An Introduction to Misleading Charts: When Good Data Is Plotted Badly
Brian Foltyn | January 27, 2020
Communication has become more visual than ever before. Just look at Instagram, Facebook, Twitter’s world of 280 character tweets, and now TikTok. The chart remains an effective way to visually communicate data, and almost anyone with access to charting software, such as MS Excel, can easily create one. But while charts can be valuable tools to help present data as compelling stories, charts can also mislead.
Financial experts use charts to present complex financial data to non-specialists in an easy-to-grasp and understandable manner. However, it takes only one poorly created chart to change the narrative. Studies show that non-specialists (people with minimal levels of financial understanding) stand a greater chance of being misinformed by incorrect or misleading charts. The many ways that a bad chart can be constructed includes: biased labeling; missing data points; misused chart types; and 3-D charts. In this article, I discuss the impact of incorrectly setting the range and scale of a chart’s y-axis — the vertical axis that intersects with the horizontal axis to create the coordinate plane of a chart.
The bar chart presents categorical data using rectangular bars with heights or lengths proportional to the values they represent. The scale on the y-axis is the units into which the axis is divided. In most cases, the baseline of the bar chart should begin at zero so each bar represents its respective proportional value. As correctly shown in the example below, reported sales for years 2017, 2018 and 2019 were $50.0 million, $55.0 million and $60.0 million, respectively. The growth depicted between years 2017, 2018 and 2019 appears minimal, reflecting a 9.5% compound annual growth rate (CAGR) for the period.
However, a much different and more dramatic story is communicated when the scale on the y-axis starts at an amount greater than zero, shown below. Beginning the baseline of the y-axis at an amount other than zero is known as a truncated chart. In the truncated chart below, the sales growth now appears much more significant. Warning: MS Excel will default to a truncated chart when the subject data values being used are within a close range.
Removing the scale from the y-axes, as shown below, now makes the truncated chart undetectable. Accordingly, both of these charts are misleading because the scales are not shown.
Truncated charts can create an illusion of significant change when change is relatively unnoticeable. To best illustrate change over time, the line chart can be used; it displays information as a series of data points connected by straight line segments. Unlike the bar chart, the y-axis of the line chart does not need to begin at zero, as shown below.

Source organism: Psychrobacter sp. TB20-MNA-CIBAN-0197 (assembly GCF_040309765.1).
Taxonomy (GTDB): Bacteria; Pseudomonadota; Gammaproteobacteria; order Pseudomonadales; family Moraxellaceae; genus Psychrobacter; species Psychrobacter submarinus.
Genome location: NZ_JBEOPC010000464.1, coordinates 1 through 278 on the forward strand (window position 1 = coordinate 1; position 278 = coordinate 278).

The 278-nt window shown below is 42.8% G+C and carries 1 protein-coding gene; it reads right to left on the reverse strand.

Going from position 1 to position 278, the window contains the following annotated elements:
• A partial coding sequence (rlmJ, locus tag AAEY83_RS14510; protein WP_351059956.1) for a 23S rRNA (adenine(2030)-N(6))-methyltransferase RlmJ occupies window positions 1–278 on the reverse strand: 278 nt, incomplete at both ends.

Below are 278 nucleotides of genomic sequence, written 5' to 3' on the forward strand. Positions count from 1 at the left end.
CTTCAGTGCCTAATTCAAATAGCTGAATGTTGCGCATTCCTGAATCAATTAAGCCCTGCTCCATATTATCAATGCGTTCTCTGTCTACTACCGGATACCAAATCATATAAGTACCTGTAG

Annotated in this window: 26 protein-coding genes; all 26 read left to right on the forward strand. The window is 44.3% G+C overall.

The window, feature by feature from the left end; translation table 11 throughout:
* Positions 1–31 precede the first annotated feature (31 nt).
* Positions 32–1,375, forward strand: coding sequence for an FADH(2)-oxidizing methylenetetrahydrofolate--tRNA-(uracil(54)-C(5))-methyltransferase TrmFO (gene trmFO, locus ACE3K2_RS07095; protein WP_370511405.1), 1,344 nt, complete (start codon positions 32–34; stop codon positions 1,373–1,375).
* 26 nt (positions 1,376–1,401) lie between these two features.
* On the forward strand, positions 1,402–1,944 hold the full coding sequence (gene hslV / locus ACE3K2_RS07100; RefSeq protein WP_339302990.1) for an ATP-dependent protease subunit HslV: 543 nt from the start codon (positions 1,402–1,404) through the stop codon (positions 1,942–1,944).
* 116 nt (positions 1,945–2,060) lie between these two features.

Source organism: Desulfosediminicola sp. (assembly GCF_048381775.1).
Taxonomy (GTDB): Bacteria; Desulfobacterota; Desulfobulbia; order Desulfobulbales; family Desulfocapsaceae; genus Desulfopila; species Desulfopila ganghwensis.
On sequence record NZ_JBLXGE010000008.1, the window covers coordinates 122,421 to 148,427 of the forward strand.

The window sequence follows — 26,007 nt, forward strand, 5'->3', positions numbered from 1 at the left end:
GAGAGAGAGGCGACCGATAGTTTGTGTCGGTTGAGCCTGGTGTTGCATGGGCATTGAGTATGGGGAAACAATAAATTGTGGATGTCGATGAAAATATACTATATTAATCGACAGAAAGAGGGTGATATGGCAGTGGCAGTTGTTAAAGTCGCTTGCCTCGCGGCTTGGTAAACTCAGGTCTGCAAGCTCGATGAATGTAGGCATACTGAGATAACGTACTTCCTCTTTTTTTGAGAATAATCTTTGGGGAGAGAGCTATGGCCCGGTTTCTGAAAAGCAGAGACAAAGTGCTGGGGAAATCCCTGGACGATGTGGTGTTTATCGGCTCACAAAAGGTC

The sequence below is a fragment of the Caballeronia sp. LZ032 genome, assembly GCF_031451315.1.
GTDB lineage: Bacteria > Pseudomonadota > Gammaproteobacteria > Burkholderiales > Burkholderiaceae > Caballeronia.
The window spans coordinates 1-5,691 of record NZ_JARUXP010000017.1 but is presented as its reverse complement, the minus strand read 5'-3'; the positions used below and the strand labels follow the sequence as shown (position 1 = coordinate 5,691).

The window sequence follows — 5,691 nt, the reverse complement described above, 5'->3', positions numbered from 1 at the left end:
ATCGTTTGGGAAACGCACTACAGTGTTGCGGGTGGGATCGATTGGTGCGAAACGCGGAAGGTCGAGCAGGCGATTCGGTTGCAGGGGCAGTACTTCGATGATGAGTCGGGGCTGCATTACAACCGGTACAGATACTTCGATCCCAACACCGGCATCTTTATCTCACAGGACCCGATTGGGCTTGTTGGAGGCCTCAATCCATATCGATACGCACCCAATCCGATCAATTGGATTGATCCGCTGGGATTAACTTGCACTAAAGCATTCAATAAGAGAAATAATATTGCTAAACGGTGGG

However, changing the y-axis maximum value can affect appearance. For example, a higher maximum value will cause the line chart to appear less volatile than using a lower maximum value. Compare the chart below to the chart above. In the below chart, the scale begins at 0 and extends to 100, which is obviously disproportionate to the underlying data when compared to the chart above; it begins at 72 and extends to 86. The chart below uses a higher maximum value and shows less volatility than the chart above.
A chart can easily be resized in most charting programs. For example, in MS Excel, simply drag the sizing handles to manually change a chart’s size and dimensions. However, changing the ratio of a chart’s overall dimensions can visually affect its appearance. Compare the three charts below, all of which share the same data and scale, which means that the actual slope of the data is the same. Notice that the angle of the line on each chart is dramatically different.
Whether they occur intentionally or accidentally we cannot stop the creation of bad charts. Hopefully this introduction to misleading charts can help spot one, should it surface.
To conclude, here is a chart that I created in a recent lost-profits matter; I believe it demonstrates the correct way to create a chart. Although I did not rely solely on this chart to convey my opinions to the Court, I know the visualization told a clear, accurate story. I calculated damages on behalf of the Plaintiff who was awarded a multi-million-dollar verdict.
Contact Brian, an REDW Principal and Business Valuation Practice Leader, at 602.730.3672 for questions about business valuation or to discuss a project.
This article will appear in the March 2020 issue of Arizona Attorney Magazine.